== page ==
6.5

Superhot Review: Halt and Press Fire

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<i>Superhot</i> Review: Halt and Press Fire

Superhot’s time-warped shootouts remind me of a slow-motion fight scene in an action movie, where the arm motions are sped up but the camera slows down and lingers on the impact of every punch. Time moves normally only when you move, and crawls whenever you stand still. It doesn’t stop entirely, which means you can still catch a stray shotgun pellet and die as you weigh your options. But while the idea of slowing down the first-person shooter makes for some interesting combat setups, Superhot’s attempts to be more than a methodical shooter make it stand out less, not more.

The slower combat serves multiple purposes: it allows the average player the kinds of reactions you’d find in high-level Counter-Strike matches, and it punctuates every bullet, punch and thrown object with a sizable heft. Every bullet you drive through a red, crystalline head shatters it, and if you’d like, you can watch the detritus drift for a second or two.

In practice, this makes Superhot a sort of turn-based shooter, albeit with a less diverse toolkit. In the game’s two-hour story mode, you can make use of a pistol, shotgun, assault rifle, the occasional katana, and whatever other black objects happen to be strewn about the room. These guns are perfunctory and aren’t there so you can obsess over their details or similarities to real guns. Besides, the most useful tools you have don’t involve much shooting. You can punch enemies or throw your guns at them to knock their guns away, then grab the guns mid-air and point them back at their owners.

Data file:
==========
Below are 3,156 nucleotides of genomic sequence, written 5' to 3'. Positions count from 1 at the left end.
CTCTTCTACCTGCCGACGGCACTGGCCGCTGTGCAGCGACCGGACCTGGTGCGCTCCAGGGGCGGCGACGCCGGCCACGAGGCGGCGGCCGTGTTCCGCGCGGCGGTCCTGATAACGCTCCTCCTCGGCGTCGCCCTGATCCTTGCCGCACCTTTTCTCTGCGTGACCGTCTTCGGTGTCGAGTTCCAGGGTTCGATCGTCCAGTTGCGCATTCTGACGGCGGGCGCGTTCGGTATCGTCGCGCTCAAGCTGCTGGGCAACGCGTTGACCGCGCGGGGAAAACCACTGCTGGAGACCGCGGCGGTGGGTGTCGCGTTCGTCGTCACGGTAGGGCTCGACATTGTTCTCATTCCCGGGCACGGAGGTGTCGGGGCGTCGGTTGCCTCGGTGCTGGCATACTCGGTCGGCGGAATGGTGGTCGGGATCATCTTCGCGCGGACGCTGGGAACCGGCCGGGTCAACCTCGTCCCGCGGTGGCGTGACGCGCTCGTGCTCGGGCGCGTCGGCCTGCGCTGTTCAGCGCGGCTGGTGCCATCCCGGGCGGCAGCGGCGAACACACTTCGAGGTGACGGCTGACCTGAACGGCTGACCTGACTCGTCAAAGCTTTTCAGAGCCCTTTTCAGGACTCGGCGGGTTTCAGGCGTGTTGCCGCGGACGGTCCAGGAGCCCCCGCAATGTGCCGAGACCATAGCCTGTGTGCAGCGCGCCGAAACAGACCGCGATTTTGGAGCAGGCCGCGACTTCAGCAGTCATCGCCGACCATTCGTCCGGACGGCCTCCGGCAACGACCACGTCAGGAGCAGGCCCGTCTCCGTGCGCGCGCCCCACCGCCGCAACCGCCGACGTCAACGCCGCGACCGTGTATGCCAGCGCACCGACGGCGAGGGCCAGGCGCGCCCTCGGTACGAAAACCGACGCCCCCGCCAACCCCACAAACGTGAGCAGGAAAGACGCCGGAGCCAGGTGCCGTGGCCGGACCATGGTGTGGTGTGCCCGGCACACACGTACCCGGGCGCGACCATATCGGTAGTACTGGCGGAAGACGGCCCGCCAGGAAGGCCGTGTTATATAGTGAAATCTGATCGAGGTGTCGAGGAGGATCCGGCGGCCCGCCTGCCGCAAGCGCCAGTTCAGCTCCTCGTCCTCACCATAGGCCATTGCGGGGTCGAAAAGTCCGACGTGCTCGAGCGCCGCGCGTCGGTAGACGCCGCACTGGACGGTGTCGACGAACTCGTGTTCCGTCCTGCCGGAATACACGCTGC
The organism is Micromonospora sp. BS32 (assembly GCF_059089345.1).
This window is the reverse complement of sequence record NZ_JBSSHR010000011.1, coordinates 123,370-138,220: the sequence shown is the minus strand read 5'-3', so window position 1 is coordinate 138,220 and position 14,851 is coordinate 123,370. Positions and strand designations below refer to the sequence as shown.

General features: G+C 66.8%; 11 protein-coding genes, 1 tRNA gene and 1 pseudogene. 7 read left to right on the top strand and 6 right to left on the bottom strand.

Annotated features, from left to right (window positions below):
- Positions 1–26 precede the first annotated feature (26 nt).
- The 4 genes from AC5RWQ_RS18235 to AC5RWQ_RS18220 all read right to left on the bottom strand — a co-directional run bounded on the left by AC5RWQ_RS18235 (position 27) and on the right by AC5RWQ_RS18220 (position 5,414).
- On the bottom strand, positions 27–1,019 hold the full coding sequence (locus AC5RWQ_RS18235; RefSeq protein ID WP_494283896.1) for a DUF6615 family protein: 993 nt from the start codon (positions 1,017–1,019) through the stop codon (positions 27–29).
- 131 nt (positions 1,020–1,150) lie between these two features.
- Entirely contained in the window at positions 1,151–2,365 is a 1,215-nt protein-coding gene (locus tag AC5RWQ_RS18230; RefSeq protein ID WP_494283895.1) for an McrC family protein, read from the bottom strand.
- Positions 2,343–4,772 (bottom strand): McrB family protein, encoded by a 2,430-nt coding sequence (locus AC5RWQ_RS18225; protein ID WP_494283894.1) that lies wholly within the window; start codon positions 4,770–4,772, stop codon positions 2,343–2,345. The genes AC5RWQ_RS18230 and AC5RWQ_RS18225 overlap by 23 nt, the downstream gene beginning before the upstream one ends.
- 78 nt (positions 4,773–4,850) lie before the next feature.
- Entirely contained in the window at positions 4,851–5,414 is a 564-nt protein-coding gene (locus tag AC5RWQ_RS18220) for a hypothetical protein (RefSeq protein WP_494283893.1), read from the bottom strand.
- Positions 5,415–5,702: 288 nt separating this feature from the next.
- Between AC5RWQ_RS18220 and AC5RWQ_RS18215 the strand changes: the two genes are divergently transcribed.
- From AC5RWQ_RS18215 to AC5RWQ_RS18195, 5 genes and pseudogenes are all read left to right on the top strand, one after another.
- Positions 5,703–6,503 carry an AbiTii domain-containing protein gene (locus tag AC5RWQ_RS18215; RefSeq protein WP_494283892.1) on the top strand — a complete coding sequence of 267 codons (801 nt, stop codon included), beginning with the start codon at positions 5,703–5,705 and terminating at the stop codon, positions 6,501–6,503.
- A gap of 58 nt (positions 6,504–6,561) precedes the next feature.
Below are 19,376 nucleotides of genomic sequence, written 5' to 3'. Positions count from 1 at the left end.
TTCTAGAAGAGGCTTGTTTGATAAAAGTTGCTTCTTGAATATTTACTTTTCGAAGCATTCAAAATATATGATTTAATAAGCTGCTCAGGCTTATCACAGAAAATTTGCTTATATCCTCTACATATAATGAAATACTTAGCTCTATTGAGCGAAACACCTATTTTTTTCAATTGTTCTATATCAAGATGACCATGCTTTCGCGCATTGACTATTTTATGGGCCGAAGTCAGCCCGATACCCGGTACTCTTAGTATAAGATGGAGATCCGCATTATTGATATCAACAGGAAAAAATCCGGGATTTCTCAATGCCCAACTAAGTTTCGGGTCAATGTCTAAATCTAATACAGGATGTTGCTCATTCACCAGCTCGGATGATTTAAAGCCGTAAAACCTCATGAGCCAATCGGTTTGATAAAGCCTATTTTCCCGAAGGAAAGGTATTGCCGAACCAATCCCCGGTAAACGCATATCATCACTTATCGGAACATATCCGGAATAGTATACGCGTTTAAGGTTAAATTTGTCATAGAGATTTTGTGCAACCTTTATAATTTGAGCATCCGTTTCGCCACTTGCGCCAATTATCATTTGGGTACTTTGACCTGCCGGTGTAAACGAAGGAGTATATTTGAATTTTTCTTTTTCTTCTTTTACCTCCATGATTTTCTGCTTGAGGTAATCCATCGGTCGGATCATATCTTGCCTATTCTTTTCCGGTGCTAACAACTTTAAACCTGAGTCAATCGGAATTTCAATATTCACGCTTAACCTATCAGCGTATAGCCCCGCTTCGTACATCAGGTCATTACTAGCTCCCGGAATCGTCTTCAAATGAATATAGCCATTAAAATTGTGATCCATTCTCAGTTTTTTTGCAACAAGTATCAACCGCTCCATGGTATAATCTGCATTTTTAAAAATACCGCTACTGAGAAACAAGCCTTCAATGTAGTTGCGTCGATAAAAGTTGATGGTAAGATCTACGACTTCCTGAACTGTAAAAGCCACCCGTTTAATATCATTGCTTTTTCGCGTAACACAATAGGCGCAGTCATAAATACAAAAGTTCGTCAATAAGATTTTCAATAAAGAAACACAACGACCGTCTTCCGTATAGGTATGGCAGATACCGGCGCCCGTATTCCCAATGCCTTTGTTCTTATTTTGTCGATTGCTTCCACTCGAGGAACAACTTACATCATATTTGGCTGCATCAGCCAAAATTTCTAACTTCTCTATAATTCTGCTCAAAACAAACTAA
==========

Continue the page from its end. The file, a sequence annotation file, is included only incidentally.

But for all the cool things it lets you do, Superhot is not a carefree game—it revels in the trial and error of a Hotline Miami or N++. When trying these levels over and over again, it’s hard not to think about your own limits as a player. I can’t think fast enough, can’t move with enough grace to really combat multiple opponents at once. so the slow-mo becomes a crutch. Far from a power fantasy, Superhot drives home the desperation of its scenarios. One level pits you in an elevator with three henchmen pointing guns directly at you. After what feels like an hour of dying every two seconds (actually about ten minutes), I weave my way through their shots, take their guns from them, and eventually pop them and the two guards that greet me opposite the elevator doors. After clearing it, I feel more relieved than triumphant.